Getting people with disability into work
The origins of NCEC are in a group of individuals and organisations that identified a lack of employment opportunities for people with learning difficulties in the Brisbane metropolitan area. Disability Employment Services did not exist at the time and was introduced in response to the increasing number of people with disabilities and levels of unemployment. Between 1994 and 2011, there was a 70 per cent increase in the number of Australians receiving the Disability Support Pension, a total of 750,000 individuals4. There were also high levels of unemployment during this time amongst people with disability, with 47 per cent of males and 58 per cent of females unemployed5, compared to a rate of 24 per cent of males and 23 per cent of females without disability5.
A local community organisation, the Community Living Association (CLA), first identified the need for a new approach to providing employment opportunities for people with learning difficulties in the north-east Brisbane region. Whilst some young people with learning disabilities were able to find employment immediately following school, they were not able to maintain long-term employment. Most had completed multiple training courses and had certificates in multiple industries6. However, the training and employment gained was not sustainable in the long-term with most employment opportunities lasting three months or less7. The workplace was often a stressful environment for people with learning difficulties as they were faced with the challenges of changing routines, the pressure of completing jobs quickly and accurately and inflexible work schedules that did not enable individuals to meet their independent living requirements8.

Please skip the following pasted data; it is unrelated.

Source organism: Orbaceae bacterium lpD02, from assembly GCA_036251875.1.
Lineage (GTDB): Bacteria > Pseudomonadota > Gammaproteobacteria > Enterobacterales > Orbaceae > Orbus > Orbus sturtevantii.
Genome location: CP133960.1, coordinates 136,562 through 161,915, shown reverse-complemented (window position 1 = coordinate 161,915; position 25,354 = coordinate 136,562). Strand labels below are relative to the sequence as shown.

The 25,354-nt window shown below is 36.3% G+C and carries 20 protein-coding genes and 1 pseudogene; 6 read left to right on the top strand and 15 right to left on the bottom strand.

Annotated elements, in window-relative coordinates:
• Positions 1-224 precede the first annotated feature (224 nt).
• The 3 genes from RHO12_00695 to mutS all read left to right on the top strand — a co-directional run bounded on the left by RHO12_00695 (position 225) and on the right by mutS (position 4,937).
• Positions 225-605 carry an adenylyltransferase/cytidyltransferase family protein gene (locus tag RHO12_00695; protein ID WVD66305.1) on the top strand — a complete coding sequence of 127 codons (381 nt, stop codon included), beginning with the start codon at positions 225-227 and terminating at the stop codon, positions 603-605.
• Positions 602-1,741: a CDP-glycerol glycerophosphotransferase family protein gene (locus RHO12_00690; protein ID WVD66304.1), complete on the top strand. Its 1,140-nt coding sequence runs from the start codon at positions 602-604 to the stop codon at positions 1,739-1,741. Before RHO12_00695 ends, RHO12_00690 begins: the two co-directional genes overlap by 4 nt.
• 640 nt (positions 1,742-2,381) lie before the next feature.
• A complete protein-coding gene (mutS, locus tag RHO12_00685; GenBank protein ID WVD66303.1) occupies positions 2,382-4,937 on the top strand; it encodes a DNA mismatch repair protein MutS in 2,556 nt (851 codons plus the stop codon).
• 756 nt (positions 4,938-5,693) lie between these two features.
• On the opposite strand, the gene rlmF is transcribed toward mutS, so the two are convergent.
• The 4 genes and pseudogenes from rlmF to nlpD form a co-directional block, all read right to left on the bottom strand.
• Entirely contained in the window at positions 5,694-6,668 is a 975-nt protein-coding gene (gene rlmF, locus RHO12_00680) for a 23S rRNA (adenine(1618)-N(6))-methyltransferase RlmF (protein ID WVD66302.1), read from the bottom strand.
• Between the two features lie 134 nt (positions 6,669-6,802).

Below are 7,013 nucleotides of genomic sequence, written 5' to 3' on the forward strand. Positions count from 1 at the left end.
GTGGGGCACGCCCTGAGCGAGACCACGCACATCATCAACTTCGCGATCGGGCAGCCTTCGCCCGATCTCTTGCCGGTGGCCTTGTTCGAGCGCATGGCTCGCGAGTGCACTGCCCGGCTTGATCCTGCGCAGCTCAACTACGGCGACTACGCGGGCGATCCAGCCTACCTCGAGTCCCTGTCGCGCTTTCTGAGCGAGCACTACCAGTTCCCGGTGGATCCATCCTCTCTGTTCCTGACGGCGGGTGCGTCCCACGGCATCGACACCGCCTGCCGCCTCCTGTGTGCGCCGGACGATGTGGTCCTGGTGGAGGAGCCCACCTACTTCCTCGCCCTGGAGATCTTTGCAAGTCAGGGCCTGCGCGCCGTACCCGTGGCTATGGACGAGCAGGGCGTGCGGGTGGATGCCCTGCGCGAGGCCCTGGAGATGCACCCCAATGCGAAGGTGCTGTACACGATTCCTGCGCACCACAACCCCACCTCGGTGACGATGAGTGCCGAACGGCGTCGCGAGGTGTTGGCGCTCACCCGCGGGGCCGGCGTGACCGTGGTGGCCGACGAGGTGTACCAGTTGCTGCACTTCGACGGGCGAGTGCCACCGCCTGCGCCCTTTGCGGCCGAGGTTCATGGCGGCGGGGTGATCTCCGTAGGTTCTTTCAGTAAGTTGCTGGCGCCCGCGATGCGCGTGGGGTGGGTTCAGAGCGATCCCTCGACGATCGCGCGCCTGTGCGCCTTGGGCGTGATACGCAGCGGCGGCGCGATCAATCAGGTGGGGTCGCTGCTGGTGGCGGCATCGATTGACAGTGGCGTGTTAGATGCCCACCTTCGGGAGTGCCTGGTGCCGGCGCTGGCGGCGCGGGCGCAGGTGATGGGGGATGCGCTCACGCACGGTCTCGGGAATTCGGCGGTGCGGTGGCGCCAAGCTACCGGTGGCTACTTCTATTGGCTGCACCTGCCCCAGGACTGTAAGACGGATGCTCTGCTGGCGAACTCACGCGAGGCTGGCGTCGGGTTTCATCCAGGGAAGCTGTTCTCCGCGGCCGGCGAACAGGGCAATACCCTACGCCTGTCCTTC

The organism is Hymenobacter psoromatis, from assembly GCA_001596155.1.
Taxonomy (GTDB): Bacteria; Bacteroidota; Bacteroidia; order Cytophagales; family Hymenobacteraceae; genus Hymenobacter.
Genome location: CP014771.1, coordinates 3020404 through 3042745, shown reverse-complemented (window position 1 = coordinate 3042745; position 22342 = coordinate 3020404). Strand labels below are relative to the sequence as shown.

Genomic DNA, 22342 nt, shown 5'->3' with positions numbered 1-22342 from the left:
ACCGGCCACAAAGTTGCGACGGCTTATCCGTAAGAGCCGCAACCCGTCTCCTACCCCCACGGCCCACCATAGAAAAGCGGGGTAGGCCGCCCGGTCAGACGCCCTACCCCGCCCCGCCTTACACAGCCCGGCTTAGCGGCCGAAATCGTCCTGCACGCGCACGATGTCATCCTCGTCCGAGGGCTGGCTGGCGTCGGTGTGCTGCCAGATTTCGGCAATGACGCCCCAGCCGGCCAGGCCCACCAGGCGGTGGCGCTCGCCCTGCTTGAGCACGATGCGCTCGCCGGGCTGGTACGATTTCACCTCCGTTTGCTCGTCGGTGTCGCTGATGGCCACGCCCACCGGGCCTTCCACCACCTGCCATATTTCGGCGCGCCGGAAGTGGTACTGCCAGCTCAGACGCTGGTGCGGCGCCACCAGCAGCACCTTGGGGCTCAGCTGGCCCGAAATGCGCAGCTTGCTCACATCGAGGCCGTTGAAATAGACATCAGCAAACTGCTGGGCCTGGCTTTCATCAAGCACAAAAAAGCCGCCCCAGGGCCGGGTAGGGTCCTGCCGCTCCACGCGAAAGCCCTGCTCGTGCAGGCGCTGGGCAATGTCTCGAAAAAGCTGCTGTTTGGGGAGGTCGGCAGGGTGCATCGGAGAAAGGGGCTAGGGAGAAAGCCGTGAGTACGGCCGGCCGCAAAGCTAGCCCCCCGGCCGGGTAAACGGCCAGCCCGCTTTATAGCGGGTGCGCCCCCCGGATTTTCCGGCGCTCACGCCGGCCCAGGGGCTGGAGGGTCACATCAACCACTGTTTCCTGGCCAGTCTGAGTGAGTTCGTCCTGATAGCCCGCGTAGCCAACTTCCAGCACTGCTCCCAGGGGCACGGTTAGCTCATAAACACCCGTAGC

As a result, some individuals sought alternatives such as sheltered employment which provided longer and more stable opportunities but were often menial, providing only limited wages covering expenses such as travel and lunch7. Many others remained long-term unemployed and in some cases experienced a significant decline in mental health and developed addictions during their time of forced unemployment9. None had been able to find meaningful work.
“I’ve had other jobs, but they didn’t last long because I was slow. … It’s really hard to get a job, because no one wants you, and they let you know that.”
CLA observed the need of its constituents for employment that was sustainable for a person with ongoing learning difficulties and set out to develop a viable solution. In particular, CLA constituents wanted to find work that helped provide a sense of purpose, identity and dignity through employment, whilst also providing increased financial independence.
“I really like this job better [compared to other jobs I’ve had], because it’s not stressful, friendly people, you work at your own pace. … With other jobs I was struggling with [stressful and demanding work].”
The Community Living Association is a not-for-profit organisation which aims to assist young people with learning difficulties to lead fulfilling and meaningful lives. It provides a range of different services and programs such as finding places to live, transitioning from home care into adulthood, mentoring, literacy and early intervention for young people disengaged with school3.